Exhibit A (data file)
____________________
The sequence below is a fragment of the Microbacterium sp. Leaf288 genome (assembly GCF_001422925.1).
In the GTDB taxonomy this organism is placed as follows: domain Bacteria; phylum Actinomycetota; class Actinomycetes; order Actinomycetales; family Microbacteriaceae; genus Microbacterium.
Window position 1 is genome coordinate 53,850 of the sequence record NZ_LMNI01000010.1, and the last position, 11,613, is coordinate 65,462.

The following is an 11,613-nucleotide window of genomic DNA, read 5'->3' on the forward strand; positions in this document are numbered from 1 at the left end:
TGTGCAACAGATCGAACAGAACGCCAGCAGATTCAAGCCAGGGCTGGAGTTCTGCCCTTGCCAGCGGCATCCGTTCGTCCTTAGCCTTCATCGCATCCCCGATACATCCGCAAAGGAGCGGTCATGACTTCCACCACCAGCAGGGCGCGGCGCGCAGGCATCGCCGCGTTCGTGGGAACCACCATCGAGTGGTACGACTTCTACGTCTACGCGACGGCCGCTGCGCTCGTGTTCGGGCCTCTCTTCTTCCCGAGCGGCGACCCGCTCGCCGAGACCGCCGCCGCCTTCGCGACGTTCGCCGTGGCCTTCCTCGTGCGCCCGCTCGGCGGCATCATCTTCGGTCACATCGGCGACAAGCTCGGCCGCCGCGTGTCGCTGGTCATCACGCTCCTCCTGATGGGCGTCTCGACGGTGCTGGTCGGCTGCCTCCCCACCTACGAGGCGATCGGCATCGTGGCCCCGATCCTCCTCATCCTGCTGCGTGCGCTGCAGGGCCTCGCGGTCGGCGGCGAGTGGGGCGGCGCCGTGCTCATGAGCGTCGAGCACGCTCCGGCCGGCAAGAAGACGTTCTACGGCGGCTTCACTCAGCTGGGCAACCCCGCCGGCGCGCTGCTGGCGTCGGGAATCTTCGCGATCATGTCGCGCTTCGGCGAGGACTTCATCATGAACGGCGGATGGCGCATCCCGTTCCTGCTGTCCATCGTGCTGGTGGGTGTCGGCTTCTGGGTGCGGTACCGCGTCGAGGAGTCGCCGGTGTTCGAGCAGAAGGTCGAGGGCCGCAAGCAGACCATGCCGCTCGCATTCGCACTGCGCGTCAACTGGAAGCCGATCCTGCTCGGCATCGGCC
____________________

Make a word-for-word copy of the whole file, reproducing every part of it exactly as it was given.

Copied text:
The sequence below is a fragment of the Microbacterium sp. Leaf288 genome (assembly GCF_001422925.1).
In the GTDB taxonomy this organism is placed as follows: domain Bacteria; phylum Actinomycetota; class Actinomycetes; order Actinomycetales; family Microbacteriaceae; genus Microbacterium.
Window position 1 is genome coordinate 53,850 of the sequence record NZ_LMNI01000010.1, and the last position, 11,613, is coordinate 65,462.

The following is an 11,613-nucleotide window of genomic DNA, read 5'->3' on the forward strand; positions in this document are numbered from 1 at the left end:
TGTGCAACAGATCGAACAGAACGCCAGCAGATTCAAGCCAGGGCTGGAGTTCTGCCCTTGCCAGCGGCATCCGTTCGTCCTTAGCCTTCATCGCATCCCCGATACATCCGCAAAGGAGCGGTCATGACTTCCACCACCAGCAGGGCGCGGCGCGCAGGCATCGCCGCGTTCGTGGGAACCACCATCGAGTGGTACGACTTCTACGTCTACGCGACGGCCGCTGCGCTCGTGTTCGGGCCTCTCTTCTTCCCGAGCGGCGACCCGCTCGCCGAGACCGCCGCCGCCTTCGCGACGTTCGCCGTGGCCTTCCTCGTGCGCCCGCTCGGCGGCATCATCTTCGGTCACATCGGCGACAAGCTCGGCCGCCGCGTGTCGCTGGTCATCACGCTCCTCCTGATGGGCGTCTCGACGGTGCTGGTCGGCTGCCTCCCCACCTACGAGGCGATCGGCATCGTGGCCCCGATCCTCCTCATCCTGCTGCGTGCGCTGCAGGGCCTCGCGGTCGGCGGCGAGTGGGGCGGCGCCGTGCTCATGAGCGTCGAGCACGCTCCGGCCGGCAAGAAGACGTTCTACGGCGGCTTCACTCAGCTGGGCAACCCCGCCGGCGCGCTGCTGGCGTCGGGAATCTTCGCGATCATGTCGCGCTTCGGCGAGGACTTCATCATGAACGGCGGATGGCGCATCCCGTTCCTGCTGTCCATCGTGCTGGTGGGTGTCGGCTTCTGGGTGCGGTACCGCGTCGAGGAGTCGCCGGTGTTCGAGCAGAAGGTCGAGGGCCGCAAGCAGACCATGCCGCTCGCATTCGCACTGCGCGTCAACTGGAAGCCGATCCTGCTCGGCATCGGCC